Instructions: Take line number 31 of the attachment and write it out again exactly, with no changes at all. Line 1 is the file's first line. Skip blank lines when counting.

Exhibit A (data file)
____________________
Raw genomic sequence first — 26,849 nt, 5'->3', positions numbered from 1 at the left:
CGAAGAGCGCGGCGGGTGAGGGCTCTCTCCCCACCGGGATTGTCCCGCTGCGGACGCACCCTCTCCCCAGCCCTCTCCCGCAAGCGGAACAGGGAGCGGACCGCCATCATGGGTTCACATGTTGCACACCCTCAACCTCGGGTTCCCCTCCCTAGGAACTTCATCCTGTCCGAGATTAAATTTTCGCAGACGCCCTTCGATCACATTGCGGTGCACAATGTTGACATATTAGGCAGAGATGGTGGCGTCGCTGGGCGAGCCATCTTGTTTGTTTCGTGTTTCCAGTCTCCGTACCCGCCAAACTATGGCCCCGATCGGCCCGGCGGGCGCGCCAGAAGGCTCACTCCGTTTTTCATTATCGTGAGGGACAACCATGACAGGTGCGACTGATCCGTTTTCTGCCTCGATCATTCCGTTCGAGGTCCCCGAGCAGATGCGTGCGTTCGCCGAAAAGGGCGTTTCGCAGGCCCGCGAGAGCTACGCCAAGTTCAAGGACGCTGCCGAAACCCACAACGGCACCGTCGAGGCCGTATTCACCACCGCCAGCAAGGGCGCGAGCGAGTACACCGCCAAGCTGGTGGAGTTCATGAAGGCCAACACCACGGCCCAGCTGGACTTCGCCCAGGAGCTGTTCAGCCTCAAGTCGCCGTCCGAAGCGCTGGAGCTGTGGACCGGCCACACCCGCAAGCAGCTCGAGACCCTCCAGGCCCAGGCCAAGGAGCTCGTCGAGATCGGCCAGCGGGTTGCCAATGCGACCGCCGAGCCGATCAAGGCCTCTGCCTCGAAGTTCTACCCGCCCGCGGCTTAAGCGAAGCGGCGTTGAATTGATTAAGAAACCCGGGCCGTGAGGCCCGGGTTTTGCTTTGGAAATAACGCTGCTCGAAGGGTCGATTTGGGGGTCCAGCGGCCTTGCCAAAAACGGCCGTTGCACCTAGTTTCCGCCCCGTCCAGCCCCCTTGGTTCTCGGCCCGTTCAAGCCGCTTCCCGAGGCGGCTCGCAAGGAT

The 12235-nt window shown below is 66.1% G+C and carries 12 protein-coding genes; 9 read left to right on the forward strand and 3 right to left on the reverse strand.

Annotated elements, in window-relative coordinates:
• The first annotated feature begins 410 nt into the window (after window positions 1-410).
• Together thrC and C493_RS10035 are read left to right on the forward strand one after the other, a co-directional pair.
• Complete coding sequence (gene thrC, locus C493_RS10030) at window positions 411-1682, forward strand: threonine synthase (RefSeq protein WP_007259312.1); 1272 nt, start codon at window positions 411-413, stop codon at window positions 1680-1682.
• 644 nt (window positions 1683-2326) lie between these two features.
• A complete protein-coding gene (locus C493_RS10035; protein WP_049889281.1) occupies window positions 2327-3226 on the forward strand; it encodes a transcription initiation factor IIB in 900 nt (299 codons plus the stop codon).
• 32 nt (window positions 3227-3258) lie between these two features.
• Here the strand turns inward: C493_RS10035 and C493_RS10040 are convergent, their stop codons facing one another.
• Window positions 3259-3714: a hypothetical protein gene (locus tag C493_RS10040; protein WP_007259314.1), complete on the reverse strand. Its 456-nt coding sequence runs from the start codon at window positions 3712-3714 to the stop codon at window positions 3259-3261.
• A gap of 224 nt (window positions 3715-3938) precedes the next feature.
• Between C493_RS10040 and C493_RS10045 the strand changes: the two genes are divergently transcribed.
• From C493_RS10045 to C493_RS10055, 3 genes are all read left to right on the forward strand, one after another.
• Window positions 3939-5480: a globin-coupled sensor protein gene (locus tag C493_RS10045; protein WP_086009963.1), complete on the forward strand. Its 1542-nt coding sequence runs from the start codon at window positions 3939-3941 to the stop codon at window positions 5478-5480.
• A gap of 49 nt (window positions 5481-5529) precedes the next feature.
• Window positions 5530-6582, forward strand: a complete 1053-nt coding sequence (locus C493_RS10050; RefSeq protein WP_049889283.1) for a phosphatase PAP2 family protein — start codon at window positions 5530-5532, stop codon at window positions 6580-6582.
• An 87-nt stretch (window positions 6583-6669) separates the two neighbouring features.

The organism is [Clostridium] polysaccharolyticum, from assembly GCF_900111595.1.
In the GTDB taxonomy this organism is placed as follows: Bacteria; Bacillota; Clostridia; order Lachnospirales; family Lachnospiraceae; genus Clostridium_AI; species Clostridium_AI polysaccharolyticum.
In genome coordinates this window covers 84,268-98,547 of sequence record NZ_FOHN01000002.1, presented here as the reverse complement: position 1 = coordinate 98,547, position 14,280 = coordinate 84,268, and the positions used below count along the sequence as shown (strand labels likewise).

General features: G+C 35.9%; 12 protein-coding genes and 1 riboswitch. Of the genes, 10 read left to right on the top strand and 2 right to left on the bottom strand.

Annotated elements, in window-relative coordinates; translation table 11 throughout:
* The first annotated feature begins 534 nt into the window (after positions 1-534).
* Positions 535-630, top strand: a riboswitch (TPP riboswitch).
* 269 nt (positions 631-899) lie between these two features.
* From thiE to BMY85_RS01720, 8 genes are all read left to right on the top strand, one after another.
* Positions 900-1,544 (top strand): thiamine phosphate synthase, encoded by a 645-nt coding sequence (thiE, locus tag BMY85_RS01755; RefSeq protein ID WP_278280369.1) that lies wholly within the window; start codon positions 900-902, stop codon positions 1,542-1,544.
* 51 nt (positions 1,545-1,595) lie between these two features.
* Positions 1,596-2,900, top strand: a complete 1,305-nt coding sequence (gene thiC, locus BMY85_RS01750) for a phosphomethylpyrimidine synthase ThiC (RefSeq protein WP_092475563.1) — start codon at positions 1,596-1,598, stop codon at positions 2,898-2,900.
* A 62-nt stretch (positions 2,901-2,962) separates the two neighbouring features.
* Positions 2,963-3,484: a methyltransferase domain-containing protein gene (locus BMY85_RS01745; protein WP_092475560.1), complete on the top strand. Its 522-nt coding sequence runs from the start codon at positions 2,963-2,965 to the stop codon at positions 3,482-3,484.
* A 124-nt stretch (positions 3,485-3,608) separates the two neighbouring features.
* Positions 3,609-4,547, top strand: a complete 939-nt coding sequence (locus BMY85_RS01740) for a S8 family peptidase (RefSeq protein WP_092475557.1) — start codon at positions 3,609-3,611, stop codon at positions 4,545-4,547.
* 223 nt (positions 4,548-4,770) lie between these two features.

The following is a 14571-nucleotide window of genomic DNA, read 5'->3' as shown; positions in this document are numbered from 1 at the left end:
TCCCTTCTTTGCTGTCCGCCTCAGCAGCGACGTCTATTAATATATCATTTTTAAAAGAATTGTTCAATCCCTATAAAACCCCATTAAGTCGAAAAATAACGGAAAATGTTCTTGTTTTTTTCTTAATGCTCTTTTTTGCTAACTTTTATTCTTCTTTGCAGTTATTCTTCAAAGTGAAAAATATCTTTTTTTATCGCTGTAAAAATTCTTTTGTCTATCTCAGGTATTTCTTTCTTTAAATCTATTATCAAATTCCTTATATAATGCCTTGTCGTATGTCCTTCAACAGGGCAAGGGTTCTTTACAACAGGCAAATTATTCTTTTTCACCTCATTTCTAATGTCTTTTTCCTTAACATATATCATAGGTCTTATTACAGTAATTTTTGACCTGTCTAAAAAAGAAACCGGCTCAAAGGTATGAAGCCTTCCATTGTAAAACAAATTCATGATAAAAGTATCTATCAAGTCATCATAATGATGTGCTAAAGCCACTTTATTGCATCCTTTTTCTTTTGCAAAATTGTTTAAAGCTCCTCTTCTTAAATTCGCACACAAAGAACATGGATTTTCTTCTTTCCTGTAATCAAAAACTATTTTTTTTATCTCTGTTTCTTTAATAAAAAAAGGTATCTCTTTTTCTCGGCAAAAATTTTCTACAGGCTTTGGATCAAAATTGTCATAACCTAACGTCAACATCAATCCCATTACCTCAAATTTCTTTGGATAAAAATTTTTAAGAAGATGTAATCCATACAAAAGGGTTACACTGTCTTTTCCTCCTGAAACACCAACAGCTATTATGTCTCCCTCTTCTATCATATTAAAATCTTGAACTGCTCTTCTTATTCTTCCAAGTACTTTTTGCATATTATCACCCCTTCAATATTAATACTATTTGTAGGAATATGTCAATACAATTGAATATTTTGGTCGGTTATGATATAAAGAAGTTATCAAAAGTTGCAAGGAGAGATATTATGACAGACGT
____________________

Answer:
* Positions 1,596-2,900, top strand: a complete 1,305-nt coding sequence (gene thiC, locus BMY85_RS01750) for a phosphomethylpyrimidine synthase ThiC (RefSeq protein WP_092475563.1) — start codon at positions 1,596-1,598, stop codon at positions 2,898-2,900.